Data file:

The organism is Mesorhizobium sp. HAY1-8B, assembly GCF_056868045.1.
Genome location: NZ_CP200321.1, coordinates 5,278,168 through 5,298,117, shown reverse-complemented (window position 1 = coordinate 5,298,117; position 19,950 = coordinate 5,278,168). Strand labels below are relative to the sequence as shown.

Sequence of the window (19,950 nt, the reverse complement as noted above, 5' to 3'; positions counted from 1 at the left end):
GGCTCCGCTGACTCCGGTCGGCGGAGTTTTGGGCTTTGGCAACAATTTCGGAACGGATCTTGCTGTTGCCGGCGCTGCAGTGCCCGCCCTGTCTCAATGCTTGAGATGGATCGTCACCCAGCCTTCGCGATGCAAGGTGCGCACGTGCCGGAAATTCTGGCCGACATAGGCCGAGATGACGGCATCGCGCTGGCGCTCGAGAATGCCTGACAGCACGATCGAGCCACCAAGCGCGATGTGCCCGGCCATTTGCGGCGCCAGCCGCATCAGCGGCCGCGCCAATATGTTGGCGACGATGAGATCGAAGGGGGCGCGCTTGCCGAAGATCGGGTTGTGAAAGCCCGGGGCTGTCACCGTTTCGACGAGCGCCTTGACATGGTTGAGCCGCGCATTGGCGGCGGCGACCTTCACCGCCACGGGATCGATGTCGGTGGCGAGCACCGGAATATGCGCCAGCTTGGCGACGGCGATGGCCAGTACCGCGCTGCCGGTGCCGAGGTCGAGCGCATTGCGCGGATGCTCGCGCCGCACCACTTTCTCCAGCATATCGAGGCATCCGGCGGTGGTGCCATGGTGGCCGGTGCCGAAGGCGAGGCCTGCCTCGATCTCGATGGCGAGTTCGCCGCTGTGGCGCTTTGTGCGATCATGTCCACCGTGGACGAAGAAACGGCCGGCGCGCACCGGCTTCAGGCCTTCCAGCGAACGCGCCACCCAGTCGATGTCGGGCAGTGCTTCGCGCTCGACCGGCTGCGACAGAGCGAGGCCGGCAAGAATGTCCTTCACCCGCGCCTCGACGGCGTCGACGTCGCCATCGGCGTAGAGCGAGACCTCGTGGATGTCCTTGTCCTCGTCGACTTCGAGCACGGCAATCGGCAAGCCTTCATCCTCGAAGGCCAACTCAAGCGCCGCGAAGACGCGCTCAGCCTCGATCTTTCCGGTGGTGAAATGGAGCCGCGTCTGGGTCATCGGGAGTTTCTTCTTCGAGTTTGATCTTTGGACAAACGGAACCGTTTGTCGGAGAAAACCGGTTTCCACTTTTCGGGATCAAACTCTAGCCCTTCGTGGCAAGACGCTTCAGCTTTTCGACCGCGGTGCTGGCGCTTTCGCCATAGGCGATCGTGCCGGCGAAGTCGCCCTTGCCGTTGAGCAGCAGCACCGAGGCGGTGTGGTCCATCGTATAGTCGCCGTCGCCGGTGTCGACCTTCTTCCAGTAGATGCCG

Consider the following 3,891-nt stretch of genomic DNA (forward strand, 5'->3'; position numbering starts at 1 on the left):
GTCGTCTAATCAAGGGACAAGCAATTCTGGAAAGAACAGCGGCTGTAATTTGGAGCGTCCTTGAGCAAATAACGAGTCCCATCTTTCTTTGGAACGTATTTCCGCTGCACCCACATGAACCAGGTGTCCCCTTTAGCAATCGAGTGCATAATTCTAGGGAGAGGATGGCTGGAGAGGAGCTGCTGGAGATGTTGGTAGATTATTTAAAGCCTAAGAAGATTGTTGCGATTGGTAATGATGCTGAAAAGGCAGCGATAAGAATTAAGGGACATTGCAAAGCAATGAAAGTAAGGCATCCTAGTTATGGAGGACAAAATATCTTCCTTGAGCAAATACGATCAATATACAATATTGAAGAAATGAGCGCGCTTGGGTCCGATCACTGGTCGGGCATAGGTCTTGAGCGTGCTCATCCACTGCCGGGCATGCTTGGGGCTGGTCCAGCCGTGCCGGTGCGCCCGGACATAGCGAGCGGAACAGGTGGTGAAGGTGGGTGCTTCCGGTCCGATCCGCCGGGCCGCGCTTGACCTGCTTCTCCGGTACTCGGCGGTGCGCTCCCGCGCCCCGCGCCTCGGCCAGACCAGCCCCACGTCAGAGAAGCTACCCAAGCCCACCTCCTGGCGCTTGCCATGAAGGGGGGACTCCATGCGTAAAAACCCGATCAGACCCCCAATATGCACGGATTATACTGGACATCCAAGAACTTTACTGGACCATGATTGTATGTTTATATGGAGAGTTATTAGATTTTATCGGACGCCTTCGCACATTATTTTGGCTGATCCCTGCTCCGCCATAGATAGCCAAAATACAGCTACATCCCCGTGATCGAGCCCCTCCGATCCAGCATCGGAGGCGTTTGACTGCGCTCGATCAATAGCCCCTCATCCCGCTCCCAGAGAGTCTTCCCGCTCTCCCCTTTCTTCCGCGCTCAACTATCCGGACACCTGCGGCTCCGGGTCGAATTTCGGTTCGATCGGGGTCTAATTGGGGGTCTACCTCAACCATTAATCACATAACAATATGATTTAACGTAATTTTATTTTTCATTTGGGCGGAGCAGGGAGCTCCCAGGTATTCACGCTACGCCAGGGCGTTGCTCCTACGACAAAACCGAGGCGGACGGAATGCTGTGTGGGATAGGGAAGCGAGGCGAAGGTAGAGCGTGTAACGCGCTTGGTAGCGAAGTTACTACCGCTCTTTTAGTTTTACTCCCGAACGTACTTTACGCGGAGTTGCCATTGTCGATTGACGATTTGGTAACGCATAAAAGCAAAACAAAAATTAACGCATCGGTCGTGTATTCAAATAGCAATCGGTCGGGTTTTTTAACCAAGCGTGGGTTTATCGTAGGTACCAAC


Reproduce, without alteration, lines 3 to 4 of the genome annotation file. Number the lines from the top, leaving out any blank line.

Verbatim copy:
Sequence of the window (19,950 nt, the reverse complement as noted above, 5' to 3'; positions counted from 1 at the left end):
GGCTCCGCTGACTCCGGTCGGCGGAGTTTTGGGCTTTGGCAACAATTTCGGAACGGATCTTGCTGTTGCCGGCGCTGCAGTGCCCGCCCTGTCTCAATGCTTGAGATGGATCGTCACCCAGCCTTCGCGATGCAAGGTGCGCACGTGCCGGAAATTCTGGCCGACATAGGCCGAGATGACGGCATCGCGCTGGCGCTCGAGAATGCCTGACAGCACGATCGAGCCACCAAGCGCGATGTGCCCGGCCATTTGCGGCGCCAGCCGCATCAGCGGCCGCGCCAATATGTTGGCGACGATGAGATCGAAGGGGGCGCGCTTGCCGAAGATCGGGTTGTGAAAGCCCGGGGCTGTCACCGTTTCGACGAGCGCCTTGACATGGTTGAGCCGCGCATTGGCGGCGGCGACCTTCACCGCCACGGGATCGATGTCGGTGGCGAGCACCGGAATATGCGCCAGCTTGGCGACGGCGATGGCCAGTACCGCGCTGCCGGTGCCGAGGTCGAGCGCATTGCGCGGATGCTCGCGCCGCACCACTTTCTCCAGCATATCGAGGCATCCGGCGGTGGTGCCATGGTGGCCGGTGCCGAAGGCGAGGCCTGCCTCGATCTCGATGGCGAGTTCGCCGCTGTGGCGCTTTGTGCGATCATGTCCACCGTGGACGAAGAAACGGCCGGCGCGCACCGGCTTCAGGCCTTCCAGCGAACGCGCCACCCAGTCGATGTCGGGCAGTGCTTCGCGCTCGACCGGCTGCGACAGAGCGAGGCCGGCAAGAATGTCCTTCACCCGCGCCTCGACGGCGTCGACGTCGCCATCGGCGTAGAGCGAGACCTCGTGGATGTCCTTGTCCTCGTCGACTTCGAGCACGGCAATCGGCAAGCCTTCATCCTCGAAGGCCAACTCAAGCGCCGCGAAGACGCGCTCAGCCTCGATCTTTCCGGTGGTGAAATGGAGCCGCGTCTGGGTCATCGGGAGTTTCTTCTTCGAGTTTGATCTTTGGACAAACGGAACCGTTTGTCGGAGAAAACCGGTTTCCACTTTTCGGGATCAAACTCTAGCCCTTCGTGGCAAGACGCTTCAGCTTTTCGACCGCGGTGCTGGCGCTTTCGCCATAGGCGATCGTGCCGGCGAAGTCGCCCTTGCCGTTGAGCAGCAGCACCGAGGCGGTGTGGTCCATCGTATAGTCGCCGTCGCCGGTGTCGACCTTCTTCCAGTAGATGCCG